A recent Top Quartile post, The Path to (Energy) Recovery: Reduce Waste to Boost the Bottom Line, shared a statistic from the Office of Energy Efficiency & Renewable Energy:
…the energy used by U.S. manufacturing plants costs the nation an additional $180 billion annually, while improving energy intensity by 20 percent or more is typically available. That could add up to savings of about $45 billion a year.
A new whitepaper, Process Energy Efficiency: Measure, monitor – then improve and engineering insight report, Top 5 Measurements for Energy Efficiency have recently become available.
The whitepaper opens noting:
An effective approach to energy efficiency relies on a continuous stream of measurement information to verify that energy is being produced, transported, and consumed as efficiently as possible.
While some inefficiencies are easily spotted, others might not be without additional measurements. Examples include:
- Fouling or corrosion within heat exchangers increases the energy input that’s required to produce the desired amount of process heating.
- Poor combustion control, especially when fuel heat content changes, wastes energy by causing excessive stack losses.
- Leaking compressed air systems waste the electricity that was consumed to create the compressed air. Losses in air pressure further drive up energy waste.
- Steam trap failures cause energy loss, reduced heating efficiency, and increased risk of water hammer events.
While process manufacturers and producers have little control over the cost of the energy they consume, they can optimize usage. Measurement devices should be:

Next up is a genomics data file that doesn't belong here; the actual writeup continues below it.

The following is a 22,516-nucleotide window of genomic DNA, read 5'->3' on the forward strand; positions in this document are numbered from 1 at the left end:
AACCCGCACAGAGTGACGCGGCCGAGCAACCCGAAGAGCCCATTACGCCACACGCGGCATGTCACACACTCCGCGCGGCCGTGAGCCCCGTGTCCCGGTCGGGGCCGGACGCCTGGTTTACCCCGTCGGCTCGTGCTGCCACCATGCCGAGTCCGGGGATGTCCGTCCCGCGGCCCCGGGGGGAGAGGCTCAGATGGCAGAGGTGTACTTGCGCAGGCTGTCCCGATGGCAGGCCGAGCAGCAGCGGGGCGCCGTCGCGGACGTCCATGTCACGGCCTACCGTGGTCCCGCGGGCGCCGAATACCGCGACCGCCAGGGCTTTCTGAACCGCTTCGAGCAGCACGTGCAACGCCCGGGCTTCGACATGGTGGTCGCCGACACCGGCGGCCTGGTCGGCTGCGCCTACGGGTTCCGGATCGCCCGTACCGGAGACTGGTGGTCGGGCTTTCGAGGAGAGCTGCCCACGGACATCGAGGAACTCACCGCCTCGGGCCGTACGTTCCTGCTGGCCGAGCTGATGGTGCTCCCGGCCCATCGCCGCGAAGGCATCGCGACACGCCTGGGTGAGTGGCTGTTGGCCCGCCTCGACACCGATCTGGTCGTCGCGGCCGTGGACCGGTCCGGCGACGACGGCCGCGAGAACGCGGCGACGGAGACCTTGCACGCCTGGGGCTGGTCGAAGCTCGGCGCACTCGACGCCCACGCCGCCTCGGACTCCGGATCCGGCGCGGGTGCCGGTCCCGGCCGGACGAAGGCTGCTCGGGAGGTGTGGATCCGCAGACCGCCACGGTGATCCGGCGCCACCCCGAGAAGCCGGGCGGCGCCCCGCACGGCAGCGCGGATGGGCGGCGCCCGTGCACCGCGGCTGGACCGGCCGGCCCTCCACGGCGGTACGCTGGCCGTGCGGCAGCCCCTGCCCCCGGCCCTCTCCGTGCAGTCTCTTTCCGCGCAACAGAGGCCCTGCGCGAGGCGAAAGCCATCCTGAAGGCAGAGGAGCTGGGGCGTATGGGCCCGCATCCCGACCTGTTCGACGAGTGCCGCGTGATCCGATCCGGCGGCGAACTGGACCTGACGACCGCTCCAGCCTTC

…strategically located throughout the process, to detect anomalies wherever energy is being produced, transported or consumed. Temperature, pressure, and flow measurements provide immediate insight into sub-optimal process conditions that can inform maintenance and repair activities, and drive down energy use.
In the Engineer Insight Report, the top five measurements to improve energy efficiency include:
- Utility fluids – metering flow and managing use
- Compressed air – measuring flow to identify leaks and manage use
- Boilers – improving drum level measurement
- Heat exchangers – predicting and detecting fouling
- Steam system – monitoring steam traps
The report highlights specific flow, level, pressure and acoustic measurement technologies and examples of how they are used.
Here’s an example from the drum level measurement portion of the report:
A major paper mill in the United States was experiencing lost production and increased utility costs due to boiler trips during routine start-ups. Boiler trips were caused by an error in the boiler level reading of a DP transmitter installed with impulse lines. The DP level transmitter was calibrated for full boiler operating pressure and temperature. However, during start-up, when the boiler was cold, water and steam density differences in the impulse lines caused errors in the DP level readings. The solution was to supplement the DP measurement with a Rosemount 5301 Guided Wave Radar with Dynamic Vapor Compensation. With more accurate level readings during all process conditions, from start-up to full output, boiler trips have been minimized. This paper mill now enjoys increased boiler efficiency, minimized unplanned process shutdowns and increased production.
If you are looking at ways to improve the energy efficiency of your production operations, register to receive the whitepaper and engineer insight report. And, a virtual plant tour, energy efficiency video and more educational information is available in the Energy Management Solutions area of the website.
You can also connect and interact with other measurement and industrial energy management experts in one of the Measure & Analyze groups and Industrial Energy group in the Emerson Exchange 365 community.